I noticed that for corrruption/scandals the usage of '-gate' suffix is pretty common, as we have recently seen with 'datagate' and before with 'watergate'

Can anyone explain what the relation between '-gate' and scandals is and why this relation arose? Also, is this '-gate' used with the same sense in British English, too?

  • @RegD., as for your knowledge, in case you didn't read that page, there is also a scandal interestingly called 'biscuitgate'. – Elberich Schneider Jan 5 '14 at 14:07
  • When iPhone 4 was launched it had a problem that makes the phone lose signal. It was known as AntennaGate. – Vitor Canova Jan 5 '14 at 19:06
  • Hey Vitor - there are literally 1000s of examples. Climategate was I guess the actually biggest "real scandal" where the -gate term was used. – Fattie Oct 22 '14 at 7:50

It comes from the Watergate scandal.

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    I heard that -gate itself was the creation of a conservative commentator, who thought that having the media talk about such things as Housegate, Cakegate and Gategate (all of which I have seen in earnest) would reduce the impact of Watergate itself. Can't find a source at present (which is why this is a comment), but whether true or not, the suffix has certainly taken on a life of its own. – Tim Lymington Jan 5 '14 at 18:31
  • Tim, that sounds pretty silly i'd say - i doubt that's the case. Just an urban legend. (Indeed, note the info from the OED courtesy Andrew.) – Fattie Oct 22 '14 at 7:47
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    @TimLymington Possibly from Etymology, usage, and history of -gate from the Wikipedia article "List of scandals with "-gate" suffix". – Andrew Grimm Oct 22 '14 at 9:00

All these formations are modeled after the Watergate scandal which you mentioned. That scandal, in turn, took its name from the very innocently named Watergate Complex, a group of buildings in Washington DC which happened to house the office which housed the documents that were stolen as part of the Watergate Burglaries, and thus ended up giving its name (or at least half of it) to various political scandals for nearly half a century since.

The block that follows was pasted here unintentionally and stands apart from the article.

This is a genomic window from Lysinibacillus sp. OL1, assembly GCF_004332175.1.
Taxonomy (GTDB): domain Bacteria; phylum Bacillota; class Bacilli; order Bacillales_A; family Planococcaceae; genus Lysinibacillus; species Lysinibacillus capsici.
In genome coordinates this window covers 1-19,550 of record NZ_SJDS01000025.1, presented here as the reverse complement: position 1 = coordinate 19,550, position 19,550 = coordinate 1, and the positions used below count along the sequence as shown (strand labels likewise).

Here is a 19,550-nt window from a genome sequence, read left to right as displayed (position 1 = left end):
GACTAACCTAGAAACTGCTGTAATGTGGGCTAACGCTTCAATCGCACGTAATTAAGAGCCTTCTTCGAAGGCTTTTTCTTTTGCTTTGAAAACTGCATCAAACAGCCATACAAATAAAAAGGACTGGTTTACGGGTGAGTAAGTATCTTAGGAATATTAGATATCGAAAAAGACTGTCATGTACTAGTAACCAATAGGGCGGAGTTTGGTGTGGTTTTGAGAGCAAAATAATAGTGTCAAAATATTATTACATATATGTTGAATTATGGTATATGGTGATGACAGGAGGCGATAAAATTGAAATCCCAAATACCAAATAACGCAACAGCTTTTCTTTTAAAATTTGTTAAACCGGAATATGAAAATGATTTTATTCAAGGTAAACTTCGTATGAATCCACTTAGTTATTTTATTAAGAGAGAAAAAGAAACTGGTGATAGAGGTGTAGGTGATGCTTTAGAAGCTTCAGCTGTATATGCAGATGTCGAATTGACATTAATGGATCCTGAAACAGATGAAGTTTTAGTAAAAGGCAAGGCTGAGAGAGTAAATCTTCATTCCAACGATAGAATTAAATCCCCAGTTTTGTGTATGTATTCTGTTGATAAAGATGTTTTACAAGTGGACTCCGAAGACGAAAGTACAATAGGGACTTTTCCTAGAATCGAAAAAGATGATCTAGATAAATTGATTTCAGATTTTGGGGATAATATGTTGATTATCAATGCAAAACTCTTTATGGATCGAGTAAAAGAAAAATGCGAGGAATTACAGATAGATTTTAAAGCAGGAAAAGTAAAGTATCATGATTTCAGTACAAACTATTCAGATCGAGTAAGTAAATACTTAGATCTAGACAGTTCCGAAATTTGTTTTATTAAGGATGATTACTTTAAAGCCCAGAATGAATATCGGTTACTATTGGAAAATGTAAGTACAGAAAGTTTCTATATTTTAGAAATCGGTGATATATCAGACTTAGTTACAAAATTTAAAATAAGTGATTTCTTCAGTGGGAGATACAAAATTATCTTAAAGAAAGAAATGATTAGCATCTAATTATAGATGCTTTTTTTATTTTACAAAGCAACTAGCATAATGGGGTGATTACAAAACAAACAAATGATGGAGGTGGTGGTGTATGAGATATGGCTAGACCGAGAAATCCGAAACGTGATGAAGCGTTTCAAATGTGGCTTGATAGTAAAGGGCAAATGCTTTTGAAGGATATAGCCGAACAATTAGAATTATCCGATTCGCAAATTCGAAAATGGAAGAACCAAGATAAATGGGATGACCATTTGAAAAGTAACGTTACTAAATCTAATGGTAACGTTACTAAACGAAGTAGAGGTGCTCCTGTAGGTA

The suffix itself doesn't have anything to do with scandal, intrinsically. It's the association with the famous Watergate scandal that gave it its new meaning.

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    What I find interesting today, is that young people generally don't know this connection, having no reference to Watergate. Do you all think this use of "-gate" will soon disappear because of this, the lack of appreciation of Watergate? Or will the use of "-gate" end up educating the next generation about Watergate? – Mike M Jan 5 '14 at 18:56
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    I like the way phrases, images and other symbols get a life of their own, distinct from their origins. A rotary phone's circular dial-pad lives on as a symbol for telephones, while a floppy disk symbolizes Save, even for kids who have never actually used any of those. The -Gate will live on. – Avner Shahar-Kashtan Jan 5 '14 at 19:29
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    @MikeM, etymology doesn’t play much of a role in the use of words and, especially, suffixes. For example, very few English speakers today know that the suffix -ly, used to make adjectives and adverbs, is originally a noun that means ‘corpse’ (or more generally, ‘shape, form’)—cognate with ‘like’ and the word lych ‘corpse’ that, quite apropos, is mainly used in the term lychgate ‘roofed gateway into a churchyard’. The fact that few people know of this etymology and connection has of course never stopped anyone from using it all over the place. – Janus Bahs Jacquet Jan 5 '14 at 19:57
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  • @Janus Bahs Jacquet - indeed, I did not know that! :) – Mike M Jan 5 '14 at 23:08

As other answers have noted, the first scandal ending in "gate" was the Watergate scandal.

The Oxford English Dictionary says that other scandals having a "gate" tacked on happened reasonably quickly

Only a year after Watergate, the scandal had become so well known that -gate became detached and was used to create names for other scandals. The OED’s first recorded example is from August 1972 in National Lampoon:

‘There have been persistent rumors in Russia of a vast scandal.‥ Implicated in “the Volgagate” are a group of liberal officials.’

A few months later the –gate craze had shown no signs of abating, a fact signalled by the weary use of ‘inevitably’ in the following quotation:

‘Inevitably, the brouhaha of Bordeaux became known as Wine-gate.’

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